USA v. Christopher Yancy


OPINION and JUDGMENT filed: AFFIRMED, decision for publication. John M. Rogers; Deborah L. Cook (AUTHORING), Circuit Judges and Gregory F. Van Tatenhove, U.S. District Judge for the E. D. of Ky.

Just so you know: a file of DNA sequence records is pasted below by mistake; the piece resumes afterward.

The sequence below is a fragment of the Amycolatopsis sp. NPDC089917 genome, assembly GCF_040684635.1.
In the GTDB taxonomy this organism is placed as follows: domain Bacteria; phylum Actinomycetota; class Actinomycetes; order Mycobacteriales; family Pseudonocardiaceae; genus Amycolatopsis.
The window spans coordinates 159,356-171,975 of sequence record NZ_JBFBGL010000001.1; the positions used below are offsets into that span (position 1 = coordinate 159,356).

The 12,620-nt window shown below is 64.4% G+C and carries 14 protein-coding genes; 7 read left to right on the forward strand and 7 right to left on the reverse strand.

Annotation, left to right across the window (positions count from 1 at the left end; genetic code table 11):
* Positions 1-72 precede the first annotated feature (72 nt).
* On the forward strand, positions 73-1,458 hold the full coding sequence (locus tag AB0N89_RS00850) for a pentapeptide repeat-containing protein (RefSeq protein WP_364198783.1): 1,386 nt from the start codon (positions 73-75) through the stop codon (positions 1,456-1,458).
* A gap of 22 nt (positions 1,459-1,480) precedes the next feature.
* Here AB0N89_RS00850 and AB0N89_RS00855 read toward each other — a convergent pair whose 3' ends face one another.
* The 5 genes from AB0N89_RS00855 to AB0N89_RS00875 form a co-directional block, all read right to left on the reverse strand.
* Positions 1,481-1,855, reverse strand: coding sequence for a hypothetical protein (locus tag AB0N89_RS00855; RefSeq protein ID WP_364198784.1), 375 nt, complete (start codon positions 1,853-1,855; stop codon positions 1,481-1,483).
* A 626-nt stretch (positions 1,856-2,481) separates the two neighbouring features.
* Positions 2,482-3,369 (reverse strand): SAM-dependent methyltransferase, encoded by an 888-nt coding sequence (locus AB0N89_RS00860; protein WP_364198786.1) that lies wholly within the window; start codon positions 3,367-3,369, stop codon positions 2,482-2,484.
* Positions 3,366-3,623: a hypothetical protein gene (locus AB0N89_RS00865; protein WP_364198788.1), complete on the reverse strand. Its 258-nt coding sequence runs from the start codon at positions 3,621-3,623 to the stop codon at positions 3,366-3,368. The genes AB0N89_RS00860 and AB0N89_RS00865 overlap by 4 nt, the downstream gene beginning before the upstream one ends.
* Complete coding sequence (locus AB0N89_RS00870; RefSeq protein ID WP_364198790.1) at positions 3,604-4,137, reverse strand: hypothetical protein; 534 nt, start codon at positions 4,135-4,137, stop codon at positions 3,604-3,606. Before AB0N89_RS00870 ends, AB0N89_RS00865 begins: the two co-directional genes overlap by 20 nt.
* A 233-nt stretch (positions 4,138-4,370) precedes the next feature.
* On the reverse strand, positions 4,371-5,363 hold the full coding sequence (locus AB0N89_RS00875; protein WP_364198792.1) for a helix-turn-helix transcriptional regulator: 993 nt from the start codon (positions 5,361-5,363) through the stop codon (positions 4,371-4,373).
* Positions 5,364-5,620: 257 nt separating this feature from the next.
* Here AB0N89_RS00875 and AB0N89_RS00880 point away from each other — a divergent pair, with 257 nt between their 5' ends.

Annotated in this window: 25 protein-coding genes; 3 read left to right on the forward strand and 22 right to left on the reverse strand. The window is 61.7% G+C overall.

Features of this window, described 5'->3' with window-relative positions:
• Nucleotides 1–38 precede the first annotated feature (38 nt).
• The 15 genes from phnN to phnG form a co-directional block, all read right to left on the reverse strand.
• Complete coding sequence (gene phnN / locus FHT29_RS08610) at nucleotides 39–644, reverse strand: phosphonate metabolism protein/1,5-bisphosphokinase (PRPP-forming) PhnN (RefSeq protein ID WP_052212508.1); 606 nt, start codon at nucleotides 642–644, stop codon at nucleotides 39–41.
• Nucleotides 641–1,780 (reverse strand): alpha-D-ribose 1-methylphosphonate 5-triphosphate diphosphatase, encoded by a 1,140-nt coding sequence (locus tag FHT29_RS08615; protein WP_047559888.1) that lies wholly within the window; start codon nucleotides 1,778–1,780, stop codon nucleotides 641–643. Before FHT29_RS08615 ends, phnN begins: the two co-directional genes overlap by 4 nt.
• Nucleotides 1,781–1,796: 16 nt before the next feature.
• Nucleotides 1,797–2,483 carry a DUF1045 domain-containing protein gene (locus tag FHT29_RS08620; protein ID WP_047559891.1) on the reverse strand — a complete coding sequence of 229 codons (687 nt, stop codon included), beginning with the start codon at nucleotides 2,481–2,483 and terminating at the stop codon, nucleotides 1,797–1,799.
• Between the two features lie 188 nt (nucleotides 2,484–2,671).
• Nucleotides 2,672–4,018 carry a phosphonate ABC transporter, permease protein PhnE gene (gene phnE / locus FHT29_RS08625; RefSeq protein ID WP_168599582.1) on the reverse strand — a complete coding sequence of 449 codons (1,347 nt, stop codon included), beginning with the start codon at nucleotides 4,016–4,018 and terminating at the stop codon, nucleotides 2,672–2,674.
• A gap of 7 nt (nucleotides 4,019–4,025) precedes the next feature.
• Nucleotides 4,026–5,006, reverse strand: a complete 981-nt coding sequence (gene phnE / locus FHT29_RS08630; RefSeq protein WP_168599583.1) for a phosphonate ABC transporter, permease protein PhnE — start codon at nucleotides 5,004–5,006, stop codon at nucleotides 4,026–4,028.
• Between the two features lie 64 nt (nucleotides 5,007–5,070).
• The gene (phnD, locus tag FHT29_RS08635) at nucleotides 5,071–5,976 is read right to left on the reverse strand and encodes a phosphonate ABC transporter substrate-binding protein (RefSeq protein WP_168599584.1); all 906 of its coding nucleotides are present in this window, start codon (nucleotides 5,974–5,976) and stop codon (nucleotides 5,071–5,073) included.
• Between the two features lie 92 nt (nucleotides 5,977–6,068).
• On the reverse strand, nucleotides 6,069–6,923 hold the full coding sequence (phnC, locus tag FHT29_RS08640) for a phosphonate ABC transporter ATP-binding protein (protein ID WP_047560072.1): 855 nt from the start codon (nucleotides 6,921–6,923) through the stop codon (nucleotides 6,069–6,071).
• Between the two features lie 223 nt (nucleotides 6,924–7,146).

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Case: 12-6204 Document: 006111775250 Filed: 08/06/2013 Page: 1 RECOMMENDED FOR FULL-TEXT PUBLICATION Pursuant to Sixth Circuit I.O.P. 32.1(b) File Name: 13a0208p.06 UNITED STATES COURT OF APPEALS FOR THE SIXTH CIRCUIT _________________ X UNITED STATES OF AMERICA, Plaintiff-Appellee, No. 12-6204 v. > , CHRISTOPHER YANCY, aka “Tray,” Defendant-Appellant. N Appeal from the United States District Court for the Western District of Tennessee at Memphis. No. 2:11-cr-20108-1—S. Thomas Anderson, District Judge. Decided and Filed: August 6, 2013 Before: ROGERS and COOK, Circuit Judges; VAN TATENHOVE, District Judge* _________________ COUNSEL ON BRIEF: William Joshua Morrow, Doris Randle-Holt, FEDERAL PUBLIC DEFENDER’S OFFICE, Memphis, Tennessee, for Appellant. Kevin G. Ritz, UNITED STATES ATTORNEY’S OFFICE, Memphis, Tennessee, for Appellee. _________________ OPINION _________________ COOK, Circuit Judge. Christopher Yancy, who pleaded guilty to felon-inpossession, carjacking, and use-of-firearm charges, 18 U.S.C. §§ 922(g), 2119, and 924(c), appeals his 156-month sentence1 asserting two errors: (1) misapplication of the use-of-a-minor enhancement, U.S.S.G. § 3B1.4; and (2) improper judicial fact-finding * The Honorable Gregory F. Van Tatenhove, United States District Judge for the Eastern District of Kentucky, sitting by designation. 1 The court sentenced Yancy to concurrent 72-month terms on the possession and carjacking counts and a consecutive term of 84 months on the firearm-use count, for a total of 156 months’ imprisonment. 1 Case: 12-6204 No. 12-6204 Document: 006111775250 Filed: 08/06/2013 United States v. Yancy Page: 2 Page 2 pertaining to uncharged conduct that increased his statutory minimum sentence. We AFFIRM. I. We review Yancy’s guidelines objection—a challenge to the procedural reasonableness of his sentence—under a deferential abuse-of-discretion standard. Gall v. United States, 552 U.S. 38, 41, 51 (2007); United States v. Stubblefield, 682 F.3d 502, 510 (6th Cir. 2012). “In reviewing the district court’s calculation of the Guidelines, we . . . review the district court’s factual findings for clear error and its legal conclusions de novo.” United States v. Bolds, 511 F.3d 568, 579 (6th Cir. 2007); see also 18 U.S.C. § 3742(e); Stubblefield, 682 F.3d at 510. Under the clear-error standard, we abide by the court’s findings of fact unless the record “le[aves] [us] with the definite and firm conviction that a mistake has been committed.” United States v. Gardner, 649 F.3d 437, 442 (6th Cir. 2011) (citation and internal quotation marks omitted). Pointing to United States v. Butler, 207 F.3d 839 (6th Cir. 2000), Yancy argues that the record lacks evidence that he “t[ook] affirmative acts to involve [a] minor,” see id. at 848, and thus his two-level sentence enhancement for “[u]s[ing] or attempt[ing] to use a [minor] to commit the offense” under U.S.S.G. § 3B1.4 cannot stand. Indeed, Butler recognized that using, in this context, “entails more than being the equal partner of that minor in committing a crime.” Butler, 207 F.3d at 848–49. The guideline’s application note defines “us[e] and attempt[ed] us[e]” to “include[] directing, commanding, encouraging, intimidating, counseling, training, procuring, recruiting, or soliciting.” U.S.S.G. § 3B1.4 cmt. n.1. Here, the district court found that Yancy used O.P., a minor, to facilitate an armed robbery and carjacking outside a liquor store. The court relied on two primary sources in making this determination: (1) the presentence report’s account of Yancy’s retrieving a shotgun “he could use to get some money” from an acquaintance’s home; and (2) O.P.’s sentencing hearing testimony about the robbery. Despite inconsistencies in the minor’s testimony, the court found that “[t]he one thing that is consistent . . . is that throughout he has indicated that . . . Mr. Yancy gave [O.P.] Mr. Yancy’s phone and Case: 12-6204 No. 12-6204 Document: 006111775250 Filed: 08/06/2013 United States v. Yancy Page: 3 Page 3 instructed him to act like he was talking on the phone and to initiate a conversation or initiate contact with the first person who came up.” (R.79, Sent’g Tr. at 68.) O.P.’s sentencing hearing testimony confirmed that Yancy gave him a cell phone and told him to “[p]lay like [he] was on the phone . . . [s]o [they] could see if [the intended victim] had some money.” (Id. at 26–27. But see id. at 28–29 (denying that Yancy instructed him to ask the intended victim for a cup of change, because he “already knew what to do then”).) O.P. followed these instructions, pretending to talk on the phone and asking the first passerby if he had change. Then, as that person left the store, Yancy robbed him at gunpoint, and Yancy and O.P. fled the scene in the victim’s car. (Id. at 27–31.) Crediting parts of O.P.’s testimony and considering the above application note, the district court applied the enhancement, finding that “Mr. Yancy directed [O.P.] to take [a] phone, to stand in front of the store, [and] to initiate contact with the first person who came up.” (Id. at 68.) Though he quibbles with the government’s account and argues that the evidence shows that O.P. acted as an equal partner, Yancy has no response to the evidence relied upon by the district court. The court’s factual findings are not clearly erroneous. See United States v. Worley, 193 F.3d 380, 384 (6th Cir. 1999) (“‘[W]here there are two permissible views of the evidence’ the district court’s conclusions ‘cannot be clearly erroneous.’” (quoting Anderson v. City of Bessemer City, 470 U.S. 564, 574 (1985))). Accepting these facts, the district court properly applied the use-of-a-minor enhancement. The evidence showed that Yancy gave O.P. general instructions and a tool (cell phone) to carry out his role in the robbery (identifying and/or distracting the intended victim). O.P. played his part, Yancy committed the robbery, and the two fled in the victim’s car. In this manner, then, Yancy “t[ook] affirmative acts to involve a minor” in the crime. Butler, 207 F.3d at 848. Within the context of the application note, this conduct certainly qualifies as “directing, commanding, encouraging, . . . counseling, [or] training” the minor for the offense. U.S.S.G. § 3B1.4 cmt. n.1. It matters not whether O.P. contributed to the planning of the crime. While not a “strict liability enhancement,” Butler, 207 F.3d at 848, section 3B1.4 does not require substantial use Case: 12-6204 No. 12-6204 Document: 006111775250 United States v. Yancy Filed: 08/06/2013 Page: 4 Page 4 of a minor, only use or attempted use of a minor, see, e.g., United States v. Wheeler, 67 F. App’x 296, 306 (6th Cir. 2003) (affirming application of enhancement where evidence supported district court’s conclusion that the defendant used the minor to sell drugs, despite the defendant’s and minor’s testimony that the minor was only a customer); United States v. Curtis, No. 99-3818, 205 F.3d 1342 (6th Cir. 2000) (unpublished table decision) (same, where the defendant admitted asking a minor to print additional counterfeit money). The record amply supports application of the enhancement here, and we affirm. II. Yancy next argues that the district court violated his Sixth Amendment and due process rights, as articulated in Apprendi v. New Jersey, 530 U.S. 466, 477, 490 (2000), by issuing a consecutive, seven-year sentence for “brandish[ing]” a firearm during the offense, despite the fact that his indictment only charged “us[ing] or carr[ying]” a firearm. See 18 U.S.C. § 924(c)(1)(A), (A)(ii) (imposing seven-year minimum sentence “if the firearm is brandished”). Though Harris v. United States, 536 U.S. 545 (2002), foreclosed this argument at the time of briefing, the Supreme Court recently overruled Harris, extending the rule of Apprendi to preclude judicial factfinding from enhancing statutory minimums, as well as maximums. Alleyne v. United States, 133 S. Ct. 2151, 2155 (2013). Having anticipated this outcome, Yancy argues that the overruling of Harris resuscitates an otherwise futile argument, necessitating de novo review, and that the indictment’s failure to charge brandishing, § 924(c)(1)(A)(ii), compels vacating his sentence. The government stands by Yancy’s sentence, arguing that plain-error review applies to this newly raised objection, and that Yancy’s admission of brandishing—not judicial factfinding—justified the sentence. Because Yancy voluntarily admitted the facts establishing brandishing during his plea, with full knowledge of their potential effect on his sentence, and because he suffered no prejudice from the indictment’s failure to specify brandishing, we affirm. Case: 12-6204 No. 12-6204 Document: 006111775250 Filed: 08/06/2013 United States v. Yancy Page: 5 Page 5 A. Standard of Review We review this challenge for plain error. Although the presentence report recommended a brandishing enhancement, Yancy did not object to that enhancement before the district court. Yancy nevertheless argues that we should give fresh review to this forfeited issue, noting that Harris rendered any such objection futile. See Harris v. United States, 536 U.S. 545, 556 (2002) (concluding that “§ 924(c)(1)(A) defines a single offense,” wherein “brandishing and discharging [are] sentencing factors to be found by the judge, not offense elements to be found by the jury”). Forfeited constitutional sentencing issues generally receive plain-error review. E.g., United States v. Hadley, 431 F.3d 484, 498 & n.8 (6th Cir. 2005) (reviewing unpreserved Confrontation Clause claim for plain error); United States v. Milan, 398 F.3d 445, 451 (6th Cir. 2005) (same, forfeited Sixth Amendment claim post-Booker). We have also applied plain-error review to forfeited claims when “well-settled” law (destined to be overruled) made objection “futile.” United States v. Dedhia, 134 F.3d 802, 808 (6th Cir. 1998); United States v. Rogers, 118 F.3d 466, 471 (6th Cir. 1997). Johnson v. United States, 520 U.S. 461, 466–67 (1997), cited by these decisions, applied plain-error review to an unpreserved Sixth Amendment jury-question claim—whether the jury decides materiality for purposes of a perjury charge—even though controlling circuit precedent defeated this argument at the time of trial. See also Rogers, 118 F.3d at 471 (noting that “[s]everal circuit courts” had rejected the claim before the Supreme Court ruled to the contrary, but that Johnson still applied plain-error review to the forfeited claim). In so ruling, the Johnson Court explained that “the seriousness of the error claimed does not remove consideration of it from the ambit of the Federal Rules Case: 12-6204 No. 12-6204 Document: 006111775250 Filed: 08/06/2013 Page: 6 United States v. Yancy Page 6 of Criminal Procedure,” specifically Rule 52.2 Johnson, 520 U.S. at 466. Johnson thus counsels in favor of plain-error review here. So does our decision in Hadley, which applied plain-error review to a forfeited Confrontation Clause claim, despite the fact that the Supreme Court changed course in its application of that constitutional protection. 431 F.3d at 498 & n.8. At the time of the appeal, the Supreme Court had just discarded established precedent subjecting the confrontation right to, inter alia, “firmly rooted hearsay exception[s].” See Crawford v. Washington, 541 U.S. 3, 40, 60–69 (2004), overruling Ohio v. Roberts, 448 U.S. 56 (1980). Yet, at the time of the defendant’s trial in Hadley, “the district court was bound by existing precedent that conflated the two inquiries whether an out-of-court statement was admissible under the hearsay exception for excited utterances and whether the statement was admissible over a Confrontation Clause challenge.” Hadley, 431 F.3d at 498 n.8 (citing White v. Illinois, 502 U.S. 346, 355–58 (1992)). Even though the defendant “had little incentive” under the existing rule “to raise a separate Confrontation Clause objection to the admission of . . . out-of-court statements,” we applied plain-error review, following the Supreme Court’s guidance in Johnson. Hadley, 431 F.3d at 498 & n.8. Yancy does not dispute that he failed to preserve this issue in the district court, and he fails to identify authority supporting de novo review in these circumstances. Under the plain-error lens, then, he “must show that there is ‘1) error, 2) that is plain, and 3) that affects substantial rights,’” and if so, he must persuade us that “‘4) the error seriously affects the fairness, integrity, or public reputation of the judicial proceedings.’” 2 Federal Rule 52 defines “harmless error” and “plain error” review as follows: (a) Harmless Error. Any error, defect, irregularity, or variance that does not affect substantial rights must be disregarded. (b) Plain Error. A plain error that affects substantial rights may be considered even though it was not brought to the court’s attention. This Rule, which “provides a court of appeals a limited power to correct [plain] errors,” embodies the longstanding principle that “a constitutional right, or a right of any other sort, may be forfeited in criminal as well as civil cases by the failure to make timely assertion of the right before a tribunal having jurisdiction to determine it.” United States v. Olano, 507 U.S. 725, 731 (1993) (citation and internal quotation marks omitted). Case: 12-6204 No. 12-6204 Document: 006111775250 Filed: 08/06/2013 Page: 7 United States v. Yancy Page 7 United States v. Murdock, 398 F.3d 491, 496 (6th Cir. 2005) (quoting Johnson, 520 U.S. at 467). Yancy’s Apprendi claim falters on the last two steps. B. The Sixth Amendment Claim As noted above, the Supreme Court’s recent decision in Alleyne extended the Apprendi rule to preclude judicial factfinding from enhancing statutory minimums. Alleyne, 133 S. Ct. at 2155. Alleyne held: Any fact that, by law, increases the penalty for a crime is an “element” that must be submitted to the jury and found beyond a reasonable doubt. Mandatory minimum sentences increase the penalty for a crime. It follows, then, that any fact that increases the mandatory minimum is an “element” that must be submitted to the jury. Id. (citation omitted). Addressing the same aggravating circumstance challenged in this case, the Court reclassified brandishing as an element of a “distinct and aggravated crime,” § 924(c)(1)(A)(ii), and remanded “for resentencing consistent with the jury’s verdict” of using or carrying a firearm under § 924(c)(1)(A). Id. at 2163, 2164. It would appear, then, that Alleyne requires the same outcome here. A key feature of Yancy’s guilty plea, however, suggests otherwise: Yancy admitted brandishing a firearm. (R. 83, Plea Hr’g Tr. at 25 (affirming that he pointed the shotgun at the victim and threatened him during the robbery).) Because Alleyne did not involve the effect of a defendant’s admission of the facts necessary for an aggravated crime, it leaves undisturbed our cases deeming such admissions fatal to Apprendi claims. See, e.g., United States v. Benson, 186 F. App’x 648, 656 (6th Cir. 2006); Regalado v. United States, 334 F.3d 520, 528 (6th Cir. 2003); United States v. Harper, 246 F.3d 520, 529–30 (6th Cir. 2001). These cases recognize that, when a defendant knowingly admits the facts necessary for a sentence enhancement in the context of a plea, simultaneously waiving his Sixth Amendment right to a jury trial, no Apprendi problem arises. See Benson, 186 F. App’x at 656 (“[N]o Apprendi violation [is] possible because any facts used to increase Defendant’s sentence were admitted by the Defendant at the guilty plea hearing.”). The Supreme Court appears to endorse this distinction, too, as reflected by Case: 12-6204 No. 12-6204 Document: 006111775250 United States v. Yancy Filed: 08/06/2013 Page: 8 Page 8 its cases incorporating admitted facts as part of the Apprendi rule. United States v. Booker, 543 U.S. 220, 244 (2005) (“[W]e reaffirm our holding in Apprendi: Any fact (other than a prior conviction) which is necessary to support a sentence exceeding the maximum authorized by the facts established by a plea of guilty or a jury verdict must be admitted by the defendant or proved to a jury beyond a reasonable doubt.” (emphasis added)); Blakely v. Washington, 542 U.S. 296, 303 (2004) (explaining that “the ‘statutory maximum’ for Apprendi purposes is the maximum sentence a judge may impose solely on the basis of the facts reflected in the jury verdict or admitted by the defendant”). Still, another aspect of Alleyne gives pause: its discussion of the longstanding rule that all “elements” of a crime must appear in the indictment. Alleyne, 133 S. Ct. at 2159–60. Herein lies Yancy’s weightiest objection: that the indictment charged him with “us[ing] and carry[ing]” a firearm, not brandishing. (R.1, Indictment ct. III.) The government’s decision to charge Yancy with the base-level offense, leaving the degreeof-use for sentencing, made sense under Harris, which treated § 924(c)(1)(A) as a single crime. Harris, 536 U.S. at 556. In that context, and with full knowledge that brandishing would increase his minimum sentence to seven years (R. 83, Plea Hr’g Tr. at 19),3 Yancy still pleaded guilty and voluntarily admitted facts undeniably establishing brandishing: pointing the shotgun at the victim during the carjacking and threatening him with bodily harm (id. at 25). We now know, in the aftermath of Alleyne, that brandishing constitutes an element of a separate offense and that the government needed to charge that crime in the indictment. By virtue of Alleyne overruling Harris, then, we have a situation akin to a modification (amendment or variance) of the indictment; the crime of conviction differs from the crime charged. See, e.g., United States v. Budd, 496 F.3d 517, 521 (6th Cir. 2007). Whereas a “constructive amendment results when the terms of an indictment are 3 Defense counsel also vouched for Yancy’s understanding of the ramifications of admitting brandishing. (R. 83, Plea Hr’g Tr. at 27 (stating that Yancy “understands if the court finds that he brandished, which the court likely will based on the facts of the case, he will be facing not less than seven years”).) Case: 12-6204 No. 12-6204 Document: 006111775250 United States v. Yancy Filed: 08/06/2013 Page: 9 Page 9 . . . altered by the presentation of evidence and jury instructions which so modify essential elements of the offense charged that there is a substantial likelihood that the defendant may have been convicted of an offense other than the one charged,” a variance “occurs when the charging terms of the indictment are unchanged, but the evidence at trial proves facts materially different from those alleged in the indictment.” Id. (modifications and internal quotation marks omitted). The analogy goes only so far, however, because both the constructive amendment and variance doctrines presuppose trial developments (e.g., presentation of evidence, jury instructions) that drift from the indictment’s moorings. See, e.g., id.; Swanigan v. Sherry, 502 F. App’x 544, 547–48 (6th Cir. 2012); United States v. Caldwell, 176 F.3d 898, 901–02 (6th Cir. 1999). Yet that is not today’s case. The defendant understood the charge against him (firearm use during a crime of violence), knew the consequences of brandishing (the seven-year minimum), and voluntarily pleaded guilty, admitting that he did in fact brandish the weapon during the carjacking. This knowing admission under oath required no independent judicial factfinding; the district court simply sentenced in accordance with Yancy’s admitted conduct. Yancy fails to explain how this error in the indictment arising from Alleyne’s new rule deprived him of the constitutionally required notice of the charge against him or confused him as to the potential penalties of admitting his guilt. Cf. Alleyne, 133 S. Ct. at 2160 (explaining that the rule requiring each element of the offense to appear in the indictment “‘enabled [the defendant] to determine the species of offence’ with which he was charged ‘in order that he may prepare his defence accordingly . . . and that there may be no doubt as to the judgment which should be given, if the defendant be convicted.’” (quoting Archbold 44 (15th ed. 1862))). We know of no reason to presume prejudice, as we would with a constructive amendment, e.g., Budd, 496 F.3d at 521, and appellant offers none. Further, he gives us no reason to determine that he would have changed his plea had the indictment properly charged him with brandishing under § 924(c)(1)(A)(ii). Consequently, he neither shows an error affecting his substantial rights nor persuades us that the denial of his claim will detrimentally impugn the Case: 12-6204 No. 12-6204 Document: 006111775250 Filed: 08/06/2013 United States v. Yancy Page: 10 Page 10 fairness, integrity, or public reputation of judicial proceedings or otherwise result in a miscarriage of justice. See United States v. Olano, 507 U.S. 725, 735 (1993) (“Normally, although perhaps not in every case, the defendant must make a specific showing of prejudice to satisfy the ‘affecting substantial rights’ prong of Rule 52(b).”); Johnson, 520 U.S. at 469–70 (declining to remedy the Sixth Amendment error where overwhelming evidence supported the criminal element improperly decided by the district court). The Supreme Court long ago cautioned “no variance ought ever to be regarded as material where the allegation and proof substantially correspond, or where the variance was not of a character which could have misled the defendant.” Berger v. United States, 295 U.S. 78, 83 (1935) (quoting Wash. & G.R. Co. v. Hickey, 166 U.S. 521, 531–32 (1897)). We heed that advice today. III. We AFFIRM the district court’s sentencing judgment.